At Muse Ecology, we hear voices and grooves of people and place as we make our way back to harmony with the song of life.
#17 Felipe Pasini, Syntropic Farming
Since millennia before the early states of Mesopotamia, farming has been a complexity-destroying process. In this episode, we'll hear from Felipe Pasini about an agricultural approach called Syntropic Farming that reverses this process, facilitating greater ecological complexity while providing for human needs.
#16 Li An Phoa, Singing Hearts and Drinkable Rivers
In this second episode in the Water, Life, Climate, and Civilization Series, I'm grateful to be able to share this inspiring conversation with Li An Phoa, creator of the Drinkable Rivers movement. Li An is a scientist, activist, and river walker, working to mobilize watersheds to engage in citizen science and work together towards the return of drinkability to their river.
#15 Professor Millan Millan: The Second Leg of Climate Change
In this episode we learn about what Professor Millan Millan calls "the second leg of human-induced climate change", how our land use changes lead to major disruptions of weather and climate patterns, independently of changes due to warming from carbon emissions.
In these conversations with Professor Millan, we'll hear about the processes involved in the land use leg of climate change, and how we can act to address it.
#14 Prelude to the Water, Life, Climate, and Civilization Series
In this prelude to the upcoming series dealing with Water, Life, Climate, and Civilization, we take a look at the historical and mythological roots of civilization's discord, and set the tone for the series with a new song and some poignant clips from the next three episodes that remind us of the dynamic complexity we are interconnected with.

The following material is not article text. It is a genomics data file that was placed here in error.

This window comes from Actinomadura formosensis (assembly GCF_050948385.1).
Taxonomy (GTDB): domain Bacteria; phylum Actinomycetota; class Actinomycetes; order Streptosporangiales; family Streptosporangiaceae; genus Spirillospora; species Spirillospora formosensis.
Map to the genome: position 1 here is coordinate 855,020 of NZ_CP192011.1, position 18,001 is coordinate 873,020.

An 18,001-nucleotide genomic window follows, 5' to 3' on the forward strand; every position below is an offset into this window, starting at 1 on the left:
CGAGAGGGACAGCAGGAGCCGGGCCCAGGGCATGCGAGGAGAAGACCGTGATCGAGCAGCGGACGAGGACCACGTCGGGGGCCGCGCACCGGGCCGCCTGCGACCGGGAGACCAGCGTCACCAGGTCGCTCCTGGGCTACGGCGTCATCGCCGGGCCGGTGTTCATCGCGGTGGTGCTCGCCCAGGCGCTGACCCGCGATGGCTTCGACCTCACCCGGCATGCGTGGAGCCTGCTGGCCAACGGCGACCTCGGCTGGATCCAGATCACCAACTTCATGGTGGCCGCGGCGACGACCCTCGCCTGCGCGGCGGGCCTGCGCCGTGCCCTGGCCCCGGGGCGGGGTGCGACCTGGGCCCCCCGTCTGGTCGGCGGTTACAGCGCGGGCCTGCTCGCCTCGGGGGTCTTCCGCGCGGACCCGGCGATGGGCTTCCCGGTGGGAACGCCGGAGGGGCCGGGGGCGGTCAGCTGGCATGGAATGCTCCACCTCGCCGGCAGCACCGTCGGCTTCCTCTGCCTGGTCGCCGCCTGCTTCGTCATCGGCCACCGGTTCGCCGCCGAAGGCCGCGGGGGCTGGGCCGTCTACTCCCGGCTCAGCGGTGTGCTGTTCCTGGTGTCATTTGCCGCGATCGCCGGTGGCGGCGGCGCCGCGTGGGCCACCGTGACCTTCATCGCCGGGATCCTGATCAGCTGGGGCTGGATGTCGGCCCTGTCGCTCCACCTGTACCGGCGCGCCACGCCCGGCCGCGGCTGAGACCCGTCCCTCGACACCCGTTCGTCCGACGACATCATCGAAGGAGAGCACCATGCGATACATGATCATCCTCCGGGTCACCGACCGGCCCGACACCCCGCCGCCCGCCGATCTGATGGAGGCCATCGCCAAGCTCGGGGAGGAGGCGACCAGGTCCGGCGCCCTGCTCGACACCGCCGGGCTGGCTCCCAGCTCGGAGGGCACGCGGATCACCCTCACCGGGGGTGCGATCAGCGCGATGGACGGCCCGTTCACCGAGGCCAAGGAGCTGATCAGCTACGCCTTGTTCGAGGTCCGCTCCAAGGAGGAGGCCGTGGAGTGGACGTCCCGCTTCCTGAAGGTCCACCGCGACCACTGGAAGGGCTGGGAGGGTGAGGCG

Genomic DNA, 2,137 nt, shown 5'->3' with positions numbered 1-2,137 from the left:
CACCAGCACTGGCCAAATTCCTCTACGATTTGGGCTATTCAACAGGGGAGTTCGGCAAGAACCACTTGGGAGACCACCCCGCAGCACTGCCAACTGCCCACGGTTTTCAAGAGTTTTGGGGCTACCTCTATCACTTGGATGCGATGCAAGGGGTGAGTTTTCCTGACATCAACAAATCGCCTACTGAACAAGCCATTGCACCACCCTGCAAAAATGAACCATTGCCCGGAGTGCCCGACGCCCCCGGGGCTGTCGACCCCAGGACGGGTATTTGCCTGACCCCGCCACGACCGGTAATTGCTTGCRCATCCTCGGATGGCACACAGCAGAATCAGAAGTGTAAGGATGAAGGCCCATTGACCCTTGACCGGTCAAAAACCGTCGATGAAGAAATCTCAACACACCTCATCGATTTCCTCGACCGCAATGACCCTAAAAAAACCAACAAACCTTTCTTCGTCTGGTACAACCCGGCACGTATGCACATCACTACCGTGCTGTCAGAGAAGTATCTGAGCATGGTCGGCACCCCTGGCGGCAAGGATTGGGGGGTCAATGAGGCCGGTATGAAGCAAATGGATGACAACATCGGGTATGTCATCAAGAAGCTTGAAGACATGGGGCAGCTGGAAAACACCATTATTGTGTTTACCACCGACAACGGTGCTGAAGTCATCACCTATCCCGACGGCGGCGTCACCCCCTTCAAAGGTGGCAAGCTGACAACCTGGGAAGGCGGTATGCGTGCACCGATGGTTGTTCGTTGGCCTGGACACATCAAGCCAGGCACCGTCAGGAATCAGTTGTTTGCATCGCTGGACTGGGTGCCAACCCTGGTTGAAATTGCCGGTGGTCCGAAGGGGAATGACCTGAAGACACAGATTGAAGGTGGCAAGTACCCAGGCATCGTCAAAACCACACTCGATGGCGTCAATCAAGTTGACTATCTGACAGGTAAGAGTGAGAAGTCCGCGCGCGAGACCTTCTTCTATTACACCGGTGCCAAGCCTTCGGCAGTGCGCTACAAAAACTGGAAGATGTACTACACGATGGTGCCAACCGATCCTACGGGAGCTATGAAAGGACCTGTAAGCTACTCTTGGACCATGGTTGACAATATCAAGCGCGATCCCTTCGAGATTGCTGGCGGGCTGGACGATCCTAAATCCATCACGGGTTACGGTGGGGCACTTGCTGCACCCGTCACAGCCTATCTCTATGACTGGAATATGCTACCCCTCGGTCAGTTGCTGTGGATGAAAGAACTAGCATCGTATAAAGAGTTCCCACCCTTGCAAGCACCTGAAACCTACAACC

#13 Natural Building at Quail Springs, There's Music in the Walls
In this episode, we visit Quail Springs in the Cuyama Valley of Southern California. We'll hear useful knowledge about building with natural materials, and learn of exciting recent developments in the international legalization of cob construction.
This episode also contains alot of folk music, including quite a few songs from the soulful Cuyama Mama Jan Smith, and a surprise acoustic performance by the talented bluegrass band, Hot Buttered Rum.
Grandma Aggie, Voice for the Voiceless
In this episode, we hear the voice of Grandmother Agnes Baker Pilgrim. She passed passed on a little over a week ago, but her light lives on in so many of us water babies.
These recordings of Grandma Aggie are from this past year: a panel at the Global Earth Repair Conference in Washington state, a prescribed fire training exchange in Ashland, Oregon, and finally at her 95th birthday gathering. I hope these words bless you like they've blessed me, and help remind us to be a voice for the voiceless